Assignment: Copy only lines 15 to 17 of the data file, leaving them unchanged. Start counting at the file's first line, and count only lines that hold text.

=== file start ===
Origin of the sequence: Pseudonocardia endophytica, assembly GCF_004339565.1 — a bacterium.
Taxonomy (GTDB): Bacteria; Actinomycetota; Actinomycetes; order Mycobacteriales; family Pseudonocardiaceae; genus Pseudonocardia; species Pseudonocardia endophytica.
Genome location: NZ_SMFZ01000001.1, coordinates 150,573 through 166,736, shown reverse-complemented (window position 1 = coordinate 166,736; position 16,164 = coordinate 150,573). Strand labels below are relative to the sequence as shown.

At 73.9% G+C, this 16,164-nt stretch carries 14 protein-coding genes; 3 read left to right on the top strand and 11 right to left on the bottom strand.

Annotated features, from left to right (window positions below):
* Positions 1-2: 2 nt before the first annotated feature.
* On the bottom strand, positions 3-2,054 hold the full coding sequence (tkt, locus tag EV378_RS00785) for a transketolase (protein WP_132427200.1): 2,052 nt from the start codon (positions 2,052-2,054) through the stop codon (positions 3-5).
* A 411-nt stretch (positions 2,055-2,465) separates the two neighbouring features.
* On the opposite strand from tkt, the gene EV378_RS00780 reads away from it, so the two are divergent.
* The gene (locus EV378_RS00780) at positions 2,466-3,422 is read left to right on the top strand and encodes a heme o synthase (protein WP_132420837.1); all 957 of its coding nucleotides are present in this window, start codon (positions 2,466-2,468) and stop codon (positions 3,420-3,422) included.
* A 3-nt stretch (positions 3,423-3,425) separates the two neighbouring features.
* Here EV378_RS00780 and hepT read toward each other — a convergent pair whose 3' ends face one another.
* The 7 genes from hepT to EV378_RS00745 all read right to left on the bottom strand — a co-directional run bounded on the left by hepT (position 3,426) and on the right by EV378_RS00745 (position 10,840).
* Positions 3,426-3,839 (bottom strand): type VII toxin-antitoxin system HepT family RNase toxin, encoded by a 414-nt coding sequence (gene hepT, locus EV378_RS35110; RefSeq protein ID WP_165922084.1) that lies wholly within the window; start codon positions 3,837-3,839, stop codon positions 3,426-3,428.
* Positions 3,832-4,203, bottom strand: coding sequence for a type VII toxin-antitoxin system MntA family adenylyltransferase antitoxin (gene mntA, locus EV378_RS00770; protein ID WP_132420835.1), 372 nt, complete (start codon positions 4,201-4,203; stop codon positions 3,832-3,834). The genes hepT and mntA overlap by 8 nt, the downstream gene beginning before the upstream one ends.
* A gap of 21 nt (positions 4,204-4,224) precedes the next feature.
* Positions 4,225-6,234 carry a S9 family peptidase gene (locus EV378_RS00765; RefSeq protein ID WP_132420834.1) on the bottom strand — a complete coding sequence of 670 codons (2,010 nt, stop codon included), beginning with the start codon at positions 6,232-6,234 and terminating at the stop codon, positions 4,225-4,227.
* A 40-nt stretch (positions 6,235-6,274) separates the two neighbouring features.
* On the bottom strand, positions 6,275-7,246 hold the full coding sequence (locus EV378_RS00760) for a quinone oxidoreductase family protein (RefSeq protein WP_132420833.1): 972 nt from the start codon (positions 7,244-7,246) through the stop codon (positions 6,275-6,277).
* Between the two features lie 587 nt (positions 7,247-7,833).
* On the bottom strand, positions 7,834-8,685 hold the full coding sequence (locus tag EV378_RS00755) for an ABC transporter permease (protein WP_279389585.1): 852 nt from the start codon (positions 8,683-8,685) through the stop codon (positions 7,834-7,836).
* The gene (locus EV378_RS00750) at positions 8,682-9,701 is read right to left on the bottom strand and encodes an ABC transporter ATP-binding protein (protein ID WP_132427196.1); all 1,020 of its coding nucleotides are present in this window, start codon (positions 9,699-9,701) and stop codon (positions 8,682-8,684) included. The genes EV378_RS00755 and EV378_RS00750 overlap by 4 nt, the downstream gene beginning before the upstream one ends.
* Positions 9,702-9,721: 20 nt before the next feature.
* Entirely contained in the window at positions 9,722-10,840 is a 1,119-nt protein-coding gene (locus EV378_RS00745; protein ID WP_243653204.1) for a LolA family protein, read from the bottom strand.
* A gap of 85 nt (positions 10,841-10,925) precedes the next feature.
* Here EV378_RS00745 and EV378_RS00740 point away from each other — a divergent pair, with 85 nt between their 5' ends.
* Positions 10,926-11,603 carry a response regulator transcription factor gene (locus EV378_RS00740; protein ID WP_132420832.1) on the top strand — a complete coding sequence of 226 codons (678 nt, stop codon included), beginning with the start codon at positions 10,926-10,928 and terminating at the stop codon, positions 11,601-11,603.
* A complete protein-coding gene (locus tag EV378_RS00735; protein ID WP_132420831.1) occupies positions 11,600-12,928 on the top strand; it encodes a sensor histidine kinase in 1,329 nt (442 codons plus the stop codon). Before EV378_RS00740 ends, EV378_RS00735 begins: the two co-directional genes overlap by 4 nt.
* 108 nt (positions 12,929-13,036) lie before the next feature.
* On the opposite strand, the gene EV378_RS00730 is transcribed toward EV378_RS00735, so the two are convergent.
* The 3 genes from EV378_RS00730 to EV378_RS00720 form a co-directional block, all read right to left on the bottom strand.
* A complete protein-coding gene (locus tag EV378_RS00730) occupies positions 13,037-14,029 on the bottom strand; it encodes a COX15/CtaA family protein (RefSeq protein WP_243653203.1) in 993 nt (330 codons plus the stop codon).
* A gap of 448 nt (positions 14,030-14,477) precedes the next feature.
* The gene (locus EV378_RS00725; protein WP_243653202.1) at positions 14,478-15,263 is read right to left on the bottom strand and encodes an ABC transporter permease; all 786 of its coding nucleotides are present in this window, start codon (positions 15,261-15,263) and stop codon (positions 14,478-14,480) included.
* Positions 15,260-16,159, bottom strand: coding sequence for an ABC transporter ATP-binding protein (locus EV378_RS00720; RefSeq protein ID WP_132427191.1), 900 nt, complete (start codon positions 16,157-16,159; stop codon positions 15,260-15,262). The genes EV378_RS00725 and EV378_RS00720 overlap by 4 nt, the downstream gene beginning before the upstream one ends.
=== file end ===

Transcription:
* Positions 3,832-4,203, bottom strand: coding sequence for a type VII toxin-antitoxin system MntA family adenylyltransferase antitoxin (gene mntA, locus EV378_RS00770; protein ID WP_132420835.1), 372 nt, complete (start codon positions 4,201-4,203; stop codon positions 3,832-3,834). The genes hepT and mntA overlap by 8 nt, the downstream gene beginning before the upstream one ends.
* A gap of 21 nt (positions 4,204-4,224) precedes the next feature.
* Positions 4,225-6,234 carry a S9 family peptidase gene (locus EV378_RS00765; RefSeq protein ID WP_132420834.1) on the bottom strand — a complete coding sequence of 670 codons (2,010 nt, stop codon included), beginning with the start codon at positions 6,232-6,234 and terminating at the stop codon, positions 4,225-4,227.